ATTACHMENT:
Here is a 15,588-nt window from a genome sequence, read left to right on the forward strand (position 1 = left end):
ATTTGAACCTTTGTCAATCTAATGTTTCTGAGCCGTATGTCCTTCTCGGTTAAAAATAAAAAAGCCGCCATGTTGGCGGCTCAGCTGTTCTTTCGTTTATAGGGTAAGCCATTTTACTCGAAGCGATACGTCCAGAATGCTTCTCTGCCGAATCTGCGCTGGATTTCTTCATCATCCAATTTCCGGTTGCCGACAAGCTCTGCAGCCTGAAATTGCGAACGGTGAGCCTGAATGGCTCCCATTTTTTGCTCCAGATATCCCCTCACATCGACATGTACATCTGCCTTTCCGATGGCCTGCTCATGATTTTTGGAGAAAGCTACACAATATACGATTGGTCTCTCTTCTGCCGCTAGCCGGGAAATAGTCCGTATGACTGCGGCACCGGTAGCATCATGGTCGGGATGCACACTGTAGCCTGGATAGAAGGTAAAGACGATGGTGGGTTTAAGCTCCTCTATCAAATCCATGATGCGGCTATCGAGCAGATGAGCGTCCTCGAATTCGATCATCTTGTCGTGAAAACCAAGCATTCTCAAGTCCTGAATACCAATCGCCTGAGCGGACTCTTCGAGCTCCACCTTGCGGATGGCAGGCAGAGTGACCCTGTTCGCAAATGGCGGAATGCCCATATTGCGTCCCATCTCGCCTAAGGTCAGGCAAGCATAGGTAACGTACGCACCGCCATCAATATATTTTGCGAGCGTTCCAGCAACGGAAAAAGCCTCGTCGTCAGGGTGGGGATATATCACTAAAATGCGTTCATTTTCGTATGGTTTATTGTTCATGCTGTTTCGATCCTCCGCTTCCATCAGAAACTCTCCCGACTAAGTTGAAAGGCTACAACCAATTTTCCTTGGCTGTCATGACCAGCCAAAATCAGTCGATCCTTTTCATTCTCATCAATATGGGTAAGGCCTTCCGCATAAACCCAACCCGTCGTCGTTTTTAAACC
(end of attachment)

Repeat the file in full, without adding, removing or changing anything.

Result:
Here is a 15,588-nt window from a genome sequence, read left to right on the forward strand (position 1 = left end):
ATTTGAACCTTTGTCAATCTAATGTTTCTGAGCCGTATGTCCTTCTCGGTTAAAAATAAAAAAGCCGCCATGTTGGCGGCTCAGCTGTTCTTTCGTTTATAGGGTAAGCCATTTTACTCGAAGCGATACGTCCAGAATGCTTCTCTGCCGAATCTGCGCTGGATTTCTTCATCATCCAATTTCCGGTTGCCGACAAGCTCTGCAGCCTGAAATTGCGAACGGTGAGCCTGAATGGCTCCCATTTTTTGCTCCAGATATCCCCTCACATCGACATGTACATCTGCCTTTCCGATGGCCTGCTCATGATTTTTGGAGAAAGCTACACAATATACGATTGGTCTCTCTTCTGCCGCTAGCCGGGAAATAGTCCGTATGACTGCGGCACCGGTAGCATCATGGTCGGGATGCACACTGTAGCCTGGATAGAAGGTAAAGACGATGGTGGGTTTAAGCTCCTCTATCAAATCCATGATGCGGCTATCGAGCAGATGAGCGTCCTCGAATTCGATCATCTTGTCGTGAAAACCAAGCATTCTCAAGTCCTGAATACCAATCGCCTGAGCGGACTCTTCGAGCTCCACCTTGCGGATGGCAGGCAGAGTGACCCTGTTCGCAAATGGCGGAATGCCCATATTGCGTCCCATCTCGCCTAAGGTCAGGCAAGCATAGGTAACGTACGCACCGCCATCAATATATTTTGCGAGCGTTCCAGCAACGGAAAAAGCCTCGTCGTCAGGGTGGGGATATATCACTAAAATGCGTTCATTTTCGTATGGTTTATTGTTCATGCTGTTTCGATCCTCCGCTTCCATCAGAAACTCTCCCGACTAAGTTGAAAGGCTACAACCAATTTTCCTTGGCTGTCATGACCAGCCAAAATCAGTCGATCCTTTTCATTCTCATCAATATGGGTAAGGCCTTCCGCATAAACCCAACCCGTCGTCGTTTTTAAACC